After getting over the shock of having to spend the weekend in a Wild West museum, we decided to take a walk into “town” to see how Pismo had changed over the past two years. The drive-in burger joint, Pom & Roy, had either changed management or got a new coat of paint; otherwise, everything still looks the same. The Old West Cinnamon Roll store, which is open every day of the year but Christmas, is still there, as is the eight-lane bowling alley. Mo’s barbecue is still serving up ribs and tri-tip and The Scoop is still the place to get ice cream. It was Thursday afternoon, so things were fairly quiet. By Friday afternoon, however, the place was a zoo, with campers full of families arriving for the weekend.

The highlight of every trip to Pismo is the SLO Farmer’s Market, which starts at 6:00, Thursday evenings. Anxious to get a good parking spot, we arrived in SLO at 5:30PM and watched as vendors heated up their grills and popped their tents in preparation for that night’s hordes. Amazingly, within 20 minutes, several blocks of Higuera St., SLO’s main north-south artery, was turned into an outdoor marketplace. By 6PM, the place was swarming with tourists and locals alike.

The central coast is famous for its barbecue, so we started by walking the entire length of the market, checking out the various menus and comparing prices. Finally, we decided on pulled pork sandwiches from Mother’s Tavern and had a feast, perched on the first empty curb we could find. We then went in search of other food items that we could either eat in the condo or take home at the end of the weekend. I bought two half-pound tomatoes, which were so big it took me 20 minutes to chop them up later that night. Tim bought two jars of his favorite olallerberry jam. I was determined to buy some strawberries to munch on over the weekend, but couldn’t find any to my liking, so we treated ourselves to a scoop of outrageous blueberry cheesecake ice cream instead. By now, we’d walked up and down the market three times and so finally headed back to Pismo as it started to get dark. After snacking on organic tomatoes, we went to bed, surrounded by murals of sunflowers and cacti.

I taught the next day, so Tim ran errands between news reports of uncontrolled fires in San Bernardino and war in Israel. At 3:30, he picked me up in SLO and we returned to Pismo for an early dinner. I had noticed a new restaurant in town called Two Blocks Off the Beach—actually, I had noticed the sign outside, promising homemade desserts!—and so when Tim read a glowing review of it in the weekly newspaper, we decided to give it a try. The food was wonderful—one of the best spinach salads I’ve ever eaten. And the dessert was fabulous, as promised. Finally, a great restaurant in Pismo Beach.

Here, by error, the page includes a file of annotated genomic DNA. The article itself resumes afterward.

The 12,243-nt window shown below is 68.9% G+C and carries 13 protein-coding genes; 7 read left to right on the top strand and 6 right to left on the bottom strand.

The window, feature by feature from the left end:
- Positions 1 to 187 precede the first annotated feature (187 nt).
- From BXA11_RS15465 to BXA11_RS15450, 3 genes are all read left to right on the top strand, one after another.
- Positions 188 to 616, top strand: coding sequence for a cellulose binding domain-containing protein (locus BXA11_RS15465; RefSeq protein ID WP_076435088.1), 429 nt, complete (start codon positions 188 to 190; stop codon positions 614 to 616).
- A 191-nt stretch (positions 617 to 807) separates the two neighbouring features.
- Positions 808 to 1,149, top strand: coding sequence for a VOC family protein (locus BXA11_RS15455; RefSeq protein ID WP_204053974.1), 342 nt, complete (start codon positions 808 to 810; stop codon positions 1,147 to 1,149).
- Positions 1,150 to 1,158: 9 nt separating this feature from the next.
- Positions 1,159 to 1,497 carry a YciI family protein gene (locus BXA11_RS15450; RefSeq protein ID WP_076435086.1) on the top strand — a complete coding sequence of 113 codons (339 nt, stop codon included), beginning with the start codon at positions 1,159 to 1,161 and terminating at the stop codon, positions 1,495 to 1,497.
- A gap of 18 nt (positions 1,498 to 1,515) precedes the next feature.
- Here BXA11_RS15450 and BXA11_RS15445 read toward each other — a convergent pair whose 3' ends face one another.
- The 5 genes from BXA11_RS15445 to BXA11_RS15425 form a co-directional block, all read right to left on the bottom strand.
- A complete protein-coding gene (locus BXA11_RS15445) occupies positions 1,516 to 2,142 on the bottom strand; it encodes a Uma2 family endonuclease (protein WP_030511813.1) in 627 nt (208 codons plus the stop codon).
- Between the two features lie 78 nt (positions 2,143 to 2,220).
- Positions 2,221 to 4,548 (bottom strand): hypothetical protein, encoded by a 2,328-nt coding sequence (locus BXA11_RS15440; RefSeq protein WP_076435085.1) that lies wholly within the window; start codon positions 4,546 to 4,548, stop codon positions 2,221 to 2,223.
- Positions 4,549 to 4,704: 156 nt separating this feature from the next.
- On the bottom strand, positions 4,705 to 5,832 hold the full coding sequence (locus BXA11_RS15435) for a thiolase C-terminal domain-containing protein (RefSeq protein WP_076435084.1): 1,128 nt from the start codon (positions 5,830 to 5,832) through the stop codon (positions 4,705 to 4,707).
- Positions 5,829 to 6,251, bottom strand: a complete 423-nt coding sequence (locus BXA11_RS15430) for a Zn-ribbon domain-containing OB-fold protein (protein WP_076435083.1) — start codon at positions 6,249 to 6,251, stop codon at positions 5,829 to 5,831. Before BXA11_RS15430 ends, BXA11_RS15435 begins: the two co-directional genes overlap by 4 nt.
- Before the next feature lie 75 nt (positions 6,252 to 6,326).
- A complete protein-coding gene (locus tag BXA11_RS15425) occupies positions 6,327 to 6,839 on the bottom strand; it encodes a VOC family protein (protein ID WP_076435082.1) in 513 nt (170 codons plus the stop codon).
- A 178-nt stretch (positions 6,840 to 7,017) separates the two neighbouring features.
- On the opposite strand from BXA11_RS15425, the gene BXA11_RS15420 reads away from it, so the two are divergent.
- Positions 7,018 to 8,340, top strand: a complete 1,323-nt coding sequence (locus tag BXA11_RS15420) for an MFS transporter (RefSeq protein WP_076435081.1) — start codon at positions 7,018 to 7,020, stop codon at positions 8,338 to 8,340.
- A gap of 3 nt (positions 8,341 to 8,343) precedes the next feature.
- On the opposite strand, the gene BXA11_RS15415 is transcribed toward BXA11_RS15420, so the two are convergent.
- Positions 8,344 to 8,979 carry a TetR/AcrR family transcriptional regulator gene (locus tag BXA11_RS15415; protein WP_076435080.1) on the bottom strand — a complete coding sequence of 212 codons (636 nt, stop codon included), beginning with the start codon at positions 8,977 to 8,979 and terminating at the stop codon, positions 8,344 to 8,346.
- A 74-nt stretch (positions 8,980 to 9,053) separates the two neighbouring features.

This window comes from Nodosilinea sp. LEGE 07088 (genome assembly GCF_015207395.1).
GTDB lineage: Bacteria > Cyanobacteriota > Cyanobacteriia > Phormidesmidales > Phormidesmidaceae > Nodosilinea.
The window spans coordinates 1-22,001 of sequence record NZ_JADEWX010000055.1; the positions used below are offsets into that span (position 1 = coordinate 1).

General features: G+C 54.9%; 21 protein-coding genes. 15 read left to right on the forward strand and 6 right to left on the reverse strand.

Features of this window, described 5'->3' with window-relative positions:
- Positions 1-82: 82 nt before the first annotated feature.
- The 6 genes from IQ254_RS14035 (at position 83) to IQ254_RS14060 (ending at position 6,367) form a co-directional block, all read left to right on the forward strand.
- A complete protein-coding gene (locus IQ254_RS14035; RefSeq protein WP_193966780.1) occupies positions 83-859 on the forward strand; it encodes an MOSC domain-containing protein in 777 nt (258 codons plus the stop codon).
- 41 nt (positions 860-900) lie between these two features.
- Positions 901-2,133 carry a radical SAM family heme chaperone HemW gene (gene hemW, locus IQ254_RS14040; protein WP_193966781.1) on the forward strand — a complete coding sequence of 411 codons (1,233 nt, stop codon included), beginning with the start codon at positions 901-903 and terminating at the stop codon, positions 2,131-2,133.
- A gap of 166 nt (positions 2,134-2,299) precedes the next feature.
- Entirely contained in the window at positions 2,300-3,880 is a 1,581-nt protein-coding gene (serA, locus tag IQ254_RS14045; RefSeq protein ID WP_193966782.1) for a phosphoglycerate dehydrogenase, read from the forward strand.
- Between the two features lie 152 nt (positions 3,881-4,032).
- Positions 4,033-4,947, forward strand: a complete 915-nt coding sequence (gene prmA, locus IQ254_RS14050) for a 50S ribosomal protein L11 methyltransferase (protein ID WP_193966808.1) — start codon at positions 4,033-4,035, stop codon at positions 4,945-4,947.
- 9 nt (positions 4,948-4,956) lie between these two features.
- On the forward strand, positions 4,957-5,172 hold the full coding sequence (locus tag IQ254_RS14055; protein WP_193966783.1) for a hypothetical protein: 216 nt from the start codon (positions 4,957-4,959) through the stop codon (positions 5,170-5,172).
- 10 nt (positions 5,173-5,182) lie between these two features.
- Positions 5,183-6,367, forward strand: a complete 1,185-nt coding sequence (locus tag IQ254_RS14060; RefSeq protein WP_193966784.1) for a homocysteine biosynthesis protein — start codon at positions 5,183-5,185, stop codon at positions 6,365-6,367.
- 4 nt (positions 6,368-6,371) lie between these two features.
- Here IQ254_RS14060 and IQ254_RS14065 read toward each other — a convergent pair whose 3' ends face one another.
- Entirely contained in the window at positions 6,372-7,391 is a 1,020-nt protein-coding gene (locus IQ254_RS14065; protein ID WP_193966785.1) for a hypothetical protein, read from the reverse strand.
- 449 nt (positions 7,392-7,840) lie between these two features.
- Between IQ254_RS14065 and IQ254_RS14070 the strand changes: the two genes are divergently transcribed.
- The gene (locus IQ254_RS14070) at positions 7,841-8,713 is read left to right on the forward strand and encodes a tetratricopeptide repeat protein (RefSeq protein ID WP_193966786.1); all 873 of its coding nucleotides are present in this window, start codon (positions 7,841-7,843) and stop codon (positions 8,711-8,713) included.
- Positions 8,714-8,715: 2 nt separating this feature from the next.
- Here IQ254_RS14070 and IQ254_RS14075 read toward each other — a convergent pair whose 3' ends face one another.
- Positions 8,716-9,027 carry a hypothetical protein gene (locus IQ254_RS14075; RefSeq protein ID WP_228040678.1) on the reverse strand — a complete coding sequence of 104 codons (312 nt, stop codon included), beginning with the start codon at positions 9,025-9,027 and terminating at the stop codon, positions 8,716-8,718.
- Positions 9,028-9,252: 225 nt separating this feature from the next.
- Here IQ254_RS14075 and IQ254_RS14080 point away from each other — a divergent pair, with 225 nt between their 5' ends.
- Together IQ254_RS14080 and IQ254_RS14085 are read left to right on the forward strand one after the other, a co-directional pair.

Like most beach towns, the downtown area is pretty much overrun by teenagers at night; so we turned around and went back to SLO to see the recently released documentary “Who Killed the Electric Car.” As enlightened as SLO is, most of its movie theaters show the same ol’ summer blockbusters, which we’ve already seen. The happy exception is The Palm, a tiny art house that shows nothing but independent and international films. Luckily we got there early, because the movie—shown in a theater about the size of our master bedroom—was almost sold-out. The film chronicles the creation and ultimate destruction of the popular EV-1 electric car created by General Motors in 2001. Several villains are portrayed in the film, including the oil companies, who are obviously not enthused about electric cars, GM, who saw no profit in manufacturing mass quantities of fuel-efficient cars, and the government, which bowed to the pressures placed on them by GM and the oil companies. I found myself mumbling and cursing throughout the film as the electric car’s enemies prevailed. I half-expected Tim to shush me like he did when we saw Michael Moore’s “Fahrenheit 9/11” the first time. As for the rest of the audience, they were fairly subdued, until George Bush came on the screen, proposing to drill for oil in the Alaskan preserves. You would have thought Hitler himself had walked in the door for all the booing and hissing that erupted by the time Bush finished his speech. I knew then that the movie had struck the same chord in everyone else that it had struck in me.

On Saturday, we got up early and headed north to Cayucos after having a hearty breakfast at SLO’s famous Apple Farm restaurant. Cayucos, we discovered two years ago, is the antiques capital of the central coast. Still, we were quite surprised to find the place crawling with people. Turns out there was a six-mile “Rock to Pier Fun Run” that morning, from Morro Bay to the Cayucos pier, and hundreds of people had either participated or come to cheer their loved ones on. The stores weren’t open yet, so we stood on the pier watching as the last few stragglers crossed the finish line. All else was forgotten, however, when the stores opened at 10AM.